But it all just goes to show, sometimes you can’t anticipate challenges that are going to hit your farm, your crops, or your land.  Sometimes you can go look at fields every day, and somehow miss one or two and just like that lose a crop.  Sometimes you decide that you and the boys are going to go look at the field down by the river instead of Matt.

And sometimes (maybe the most important lesson here) you learn that you just don’t answer the phone anymore when…

Matt heads down to go look at the crimson field down by the river and your phone rings, “Holy cow…”

The Why, What and How of Spraying Clover Today

27 Oct

It is a beautiful day here in Oregon. So before the rain returns I took the opportunity to go out and spray two of our clover fields.

Why I’m Spraying:
Today I’m spraying out the wheat that is growing from the crop that we harvested this past summer.  We can’t grow the wheat as a volunteer crop, even though it looks like it would be healthy and happy, because there is a huge risk of disease.  Also this wheat was contracted seed wheat, so we can’t reproduce or replant any seeds that may have hung around another year.

All that bright green color is volunteer wheat from the 2017 crop.

I need to kill the wheat so that the crimson clover that we planted has a chance to grow.  There is so much wheat out here that it would quickly steal not only nutrients but also water, possibly even shading out the clover.  The competition is too high so the wheat has to go.

The crimson clover, our crop for 2018, are the small broadleaf plants that you see.  As you can tell, this wheat will quickly become a problem for their survival.

What I’m Spraying:
Today I’m spraying a chemical mix that is aimed at targeting only grass species so it will not hurt the small growing crimson clover.  The mix is made up of three chemicals; clethodim, crop oil, and drift reducer, and also a whole lot of water.
Why so many chemicals in this mixture that is only aimed at one species?  Well they all play their role…

  • Clethodim is the actual grass killer. It kills on contact so must be sprayed on a dry day because the rain would just wash it off the plants before they soak it in. Making the Spray useless.
  • Crop oil helps to keep the spray on the plant material and helps the plant absorb the chemical.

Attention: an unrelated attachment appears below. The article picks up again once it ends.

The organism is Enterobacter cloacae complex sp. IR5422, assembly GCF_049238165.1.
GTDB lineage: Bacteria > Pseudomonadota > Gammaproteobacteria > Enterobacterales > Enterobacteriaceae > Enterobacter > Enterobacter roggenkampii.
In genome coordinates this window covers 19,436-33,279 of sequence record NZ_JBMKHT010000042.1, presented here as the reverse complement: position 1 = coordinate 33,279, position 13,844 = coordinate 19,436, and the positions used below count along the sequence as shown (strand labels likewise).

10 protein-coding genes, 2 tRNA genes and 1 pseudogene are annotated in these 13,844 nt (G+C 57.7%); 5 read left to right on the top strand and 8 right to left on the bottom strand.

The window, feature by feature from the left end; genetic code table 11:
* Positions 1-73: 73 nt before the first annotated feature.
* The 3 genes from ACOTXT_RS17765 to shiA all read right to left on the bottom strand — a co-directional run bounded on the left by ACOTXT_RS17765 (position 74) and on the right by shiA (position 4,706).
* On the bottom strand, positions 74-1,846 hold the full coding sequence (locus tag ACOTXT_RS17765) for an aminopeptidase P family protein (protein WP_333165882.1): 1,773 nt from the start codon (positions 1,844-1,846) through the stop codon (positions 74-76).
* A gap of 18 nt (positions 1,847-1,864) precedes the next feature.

• Drift reducer is used to make the mixture “heavier” so that the spray goes right where my target is.
  • The water is the carrier so I can get the correct rate of chemical equally across all the acres.

How much am I spraying?
Now this may suprise you! Per acre I’m putting on 19.64 gallons of water, 1.7 pints of crop oil, 8 ounces of clethodim, and only 3.2 ounces of drift reducer!  So literally picture a football field (which is about an acre), imagine spreading out four five gallon buckets of water, less than two pints of oil, one cup of weed killer, and a 1/3 cup of drift reducer over the entire field!!!  It’s truly incredible what you can do with spray technology, which I might add is not a new technology at all!

This “fog” that you see under my spray booms, it’s made up of 19.64 gallons of water and only 0.36 gallons of chemical!!

You can see from the picture above that the fog coming out of the spray boom really looks like I’m dowsing the crop.  But the reality is that with my sprayer, which has 80 foot booms, at the rate and pressure I’m spraying, I have to drive 22 feet before even 1 gallon total of spray mixture is applied.  Like I said, what we do is precise in many ways. 

So there you have it, the Why, What, and How of spraying volunteer wheat out of clover came to be my job for this sunny day.  If you have any questions about this application or any other sprays you hear of, just let me know.  I’m always here to answer questions about why we do what we do out here on the farm.